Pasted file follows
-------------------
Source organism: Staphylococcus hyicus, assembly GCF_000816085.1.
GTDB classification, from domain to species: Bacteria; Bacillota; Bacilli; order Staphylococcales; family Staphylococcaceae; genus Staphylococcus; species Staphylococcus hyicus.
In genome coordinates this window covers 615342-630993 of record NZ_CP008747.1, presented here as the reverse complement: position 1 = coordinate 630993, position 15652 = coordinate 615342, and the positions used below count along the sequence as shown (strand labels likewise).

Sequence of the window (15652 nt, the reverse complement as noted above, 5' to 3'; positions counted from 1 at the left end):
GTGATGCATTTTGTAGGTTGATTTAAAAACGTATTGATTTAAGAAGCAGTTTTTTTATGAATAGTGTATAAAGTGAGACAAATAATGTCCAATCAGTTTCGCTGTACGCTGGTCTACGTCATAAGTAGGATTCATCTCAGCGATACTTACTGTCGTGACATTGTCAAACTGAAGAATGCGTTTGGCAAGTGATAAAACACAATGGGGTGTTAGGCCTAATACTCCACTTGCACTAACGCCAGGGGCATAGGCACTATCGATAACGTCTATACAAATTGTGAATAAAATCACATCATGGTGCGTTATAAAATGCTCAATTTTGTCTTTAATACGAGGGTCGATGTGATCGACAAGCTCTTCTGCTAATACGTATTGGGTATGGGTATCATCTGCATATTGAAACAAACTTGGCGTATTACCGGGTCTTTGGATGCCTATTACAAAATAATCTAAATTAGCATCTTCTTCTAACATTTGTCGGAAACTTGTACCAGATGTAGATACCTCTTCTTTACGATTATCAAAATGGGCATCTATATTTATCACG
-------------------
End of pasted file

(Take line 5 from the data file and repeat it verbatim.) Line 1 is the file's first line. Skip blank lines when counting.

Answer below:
GTGATGCATTTTGTAGGTTGATTTAAAAACGTATTGATTTAAGAAGCAGTTTTTTTATGAATAGTGTATAAAGTGAGACAAATAATGTCCAATCAGTTTCGCTGTACGCTGGTCTACGTCATAAGTAGGATTCATCTCAGCGATACTTACTGTCGTGACATTGTCAAACTGAAGAATGCGTTTGGCAAGTGATAAAACACAATGGGGTGTTAGGCCTAATACTCCACTTGCACTAACGCCAGGGGCATAGGCACTATCGATAACGTCTATACAAATTGTGAATAAAATCACATCATGGTGCGTTATAAAATGCTCAATTTTGTCTTTAATACGAGGGTCGATGTGATCGACAAGCTCTTCTGCTAATACGTATTGGGTATGGGTATCATCTGCATATTGAAACAAACTTGGCGTATTACCGGGTCTTTGGATGCCTATTACAAAATAATCTAAATTAGCATCTTCTTCTAACATTTGTCGGAAACTTGTACCAGATGTAGATACCTCTTCTTTACGATTATCAAAATGGGCATCTATATTTATCACG